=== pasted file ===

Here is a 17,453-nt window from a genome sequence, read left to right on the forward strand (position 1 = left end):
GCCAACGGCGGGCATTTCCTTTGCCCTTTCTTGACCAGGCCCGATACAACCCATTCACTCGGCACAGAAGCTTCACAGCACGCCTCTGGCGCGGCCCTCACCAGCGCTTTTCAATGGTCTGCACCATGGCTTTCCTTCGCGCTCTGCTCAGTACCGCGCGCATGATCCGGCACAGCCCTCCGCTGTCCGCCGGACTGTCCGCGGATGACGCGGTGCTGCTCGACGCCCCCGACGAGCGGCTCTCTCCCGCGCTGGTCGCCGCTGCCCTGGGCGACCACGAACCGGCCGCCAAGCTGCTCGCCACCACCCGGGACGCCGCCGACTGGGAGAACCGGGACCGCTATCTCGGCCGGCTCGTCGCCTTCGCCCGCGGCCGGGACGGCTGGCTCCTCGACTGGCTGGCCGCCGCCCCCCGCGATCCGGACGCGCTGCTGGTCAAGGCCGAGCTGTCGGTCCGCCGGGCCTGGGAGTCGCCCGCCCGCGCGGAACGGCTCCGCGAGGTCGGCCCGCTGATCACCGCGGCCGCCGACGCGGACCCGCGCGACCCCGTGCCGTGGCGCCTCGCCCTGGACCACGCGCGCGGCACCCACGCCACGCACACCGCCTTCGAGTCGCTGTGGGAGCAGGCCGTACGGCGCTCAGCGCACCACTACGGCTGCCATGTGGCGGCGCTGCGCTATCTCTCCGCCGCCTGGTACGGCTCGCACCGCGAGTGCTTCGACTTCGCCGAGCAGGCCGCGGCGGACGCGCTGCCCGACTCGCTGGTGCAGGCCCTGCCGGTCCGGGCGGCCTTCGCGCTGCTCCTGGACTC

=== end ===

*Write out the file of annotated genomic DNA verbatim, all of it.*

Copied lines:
Here is a 17,453-nt window from a genome sequence, read left to right on the forward strand (position 1 = left end):
GCCAACGGCGGGCATTTCCTTTGCCCTTTCTTGACCAGGCCCGATACAACCCATTCACTCGGCACAGAAGCTTCACAGCACGCCTCTGGCGCGGCCCTCACCAGCGCTTTTCAATGGTCTGCACCATGGCTTTCCTTCGCGCTCTGCTCAGTACCGCGCGCATGATCCGGCACAGCCCTCCGCTGTCCGCCGGACTGTCCGCGGATGACGCGGTGCTGCTCGACGCCCCCGACGAGCGGCTCTCTCCCGCGCTGGTCGCCGCTGCCCTGGGCGACCACGAACCGGCCGCCAAGCTGCTCGCCACCACCCGGGACGCCGCCGACTGGGAGAACCGGGACCGCTATCTCGGCCGGCTCGTCGCCTTCGCCCGCGGCCGGGACGGCTGGCTCCTCGACTGGCTGGCCGCCGCCCCCCGCGATCCGGACGCGCTGCTGGTCAAGGCCGAGCTGTCGGTCCGCCGGGCCTGGGAGTCGCCCGCCCGCGCGGAACGGCTCCGCGAGGTCGGCCCGCTGATCACCGCGGCCGCCGACGCGGACCCGCGCGACCCCGTGCCGTGGCGCCTCGCCCTGGACCACGCGCGCGGCACCCACGCCACGCACACCGCCTTCGAGTCGCTGTGGGAGCAGGCCGTACGGCGCTCAGCGCACCACTACGGCTGCCATGTGGCGGCGCTGCGCTATCTCTCCGCCGCCTGGTACGGCTCGCACCGCGAGTGCTTCGACTTCGCCGAGCAGGCCGCGGCGGACGCGCTGCCCGACTCGCTGGTGCAGGCCCTGCCGGTCCGGGCGGCCTTCGCGCTGCTCCTGGACTC